- Articles. Beginners can benefit from short, interesting articles. Lingua and the British Council both offer a bunch of interesting articles on a diversity of topics.
- Stories. Short stories can be great reading material at this level—especially those aimed at children. You can find a collection of easy short stories at English for Students.
Intermediate: B1 and B2
- The news. The more difficult stories on Breaking News English may still be good if you’re at this level. You can also try the BBC’s News Report.
- Articles. Look for articles aimed at children or intermediate English learners. Some good choices could be Time for Kids, British Council magazine, the Smithsonian Tween Tribune, and Mental Floss.
- The Leonardo English blog. There’s lots of great stuff on this site about learning English. We look for ways to include unusual words and idioms as well.
- Change your phone settings. Many of us spend a lot of our day looking at our phones. Turn that into a reading opportunity by changing your phone’s language settings to English. That way, you’ll read English every time you pick it up.
- Get English email. Email newsletters are becoming increasingly popular. These are usually short and use simple language. Check out substack and other newsletter sites to get English email sent to you regularly. You can also subscribe to the Leonardo English newsletter using the form at the bottom of this page.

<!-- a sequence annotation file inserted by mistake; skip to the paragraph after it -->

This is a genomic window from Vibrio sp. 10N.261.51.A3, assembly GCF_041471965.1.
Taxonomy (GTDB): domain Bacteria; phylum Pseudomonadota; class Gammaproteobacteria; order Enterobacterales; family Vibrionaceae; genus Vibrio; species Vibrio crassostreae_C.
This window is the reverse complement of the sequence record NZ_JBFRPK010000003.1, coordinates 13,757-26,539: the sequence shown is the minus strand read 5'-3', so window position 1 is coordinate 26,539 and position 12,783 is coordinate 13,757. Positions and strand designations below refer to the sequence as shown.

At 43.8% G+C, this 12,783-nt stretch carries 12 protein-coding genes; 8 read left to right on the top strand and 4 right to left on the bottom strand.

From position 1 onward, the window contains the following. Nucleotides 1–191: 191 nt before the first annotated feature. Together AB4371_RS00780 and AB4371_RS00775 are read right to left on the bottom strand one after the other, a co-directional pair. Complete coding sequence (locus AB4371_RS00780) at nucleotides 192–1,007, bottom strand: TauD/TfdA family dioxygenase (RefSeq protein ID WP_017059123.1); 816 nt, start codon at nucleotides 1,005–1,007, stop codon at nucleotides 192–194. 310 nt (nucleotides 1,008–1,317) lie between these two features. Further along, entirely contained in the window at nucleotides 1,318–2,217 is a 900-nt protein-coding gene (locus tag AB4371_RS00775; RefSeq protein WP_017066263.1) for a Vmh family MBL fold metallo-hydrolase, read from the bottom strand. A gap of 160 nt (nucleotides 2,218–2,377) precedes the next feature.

- Books and novels. At this level, consider reading a book you’ve read before and really liked. I’ve been reading the Harry Potter series to learn Portuguese, and I’ve kept at it because I like the story and I already know it. Reading something you like will help you stick with it even when it’s hard. Here are some books that intermediate readers might like.
Advanced: C1 and C2
- The news. Follow news from English-speaking countries around the world: the United Kingdom, Canada, the United States, Australia, or New Zealand.
- Articles. At this level, you can read pretty much anything. Try exploring Medium or the Conversation. Entrepreneur, Forbes, and Business Insider are all other popular options. The New Yorker and the Atlantic feature thoughtful long-form pieces.
- Stories. Check out Reader’s Digest for inspiring stories about people or Modern Love for incredible stories about relationships.
- Books and novels. Delight in the wide variety of English literature. You can look in the English section of your local library, or find books online. Looking for a place to start? Check out the Guardian’s list of the 100 best books written in English.
- Websites. Find new websites in English using services like Mix or Digg.
Where to find books in English for free online
Great, you’re ready to dig into a good read—but where can you find one? Of course, you can also subscribe to paid ebook services, find an English language bookshop, or just buy an English book online… but here are a bunch of my favourite places to find ebooks online for free:
- Project Gutenberg
- International Children’s Digital Library
- Read Print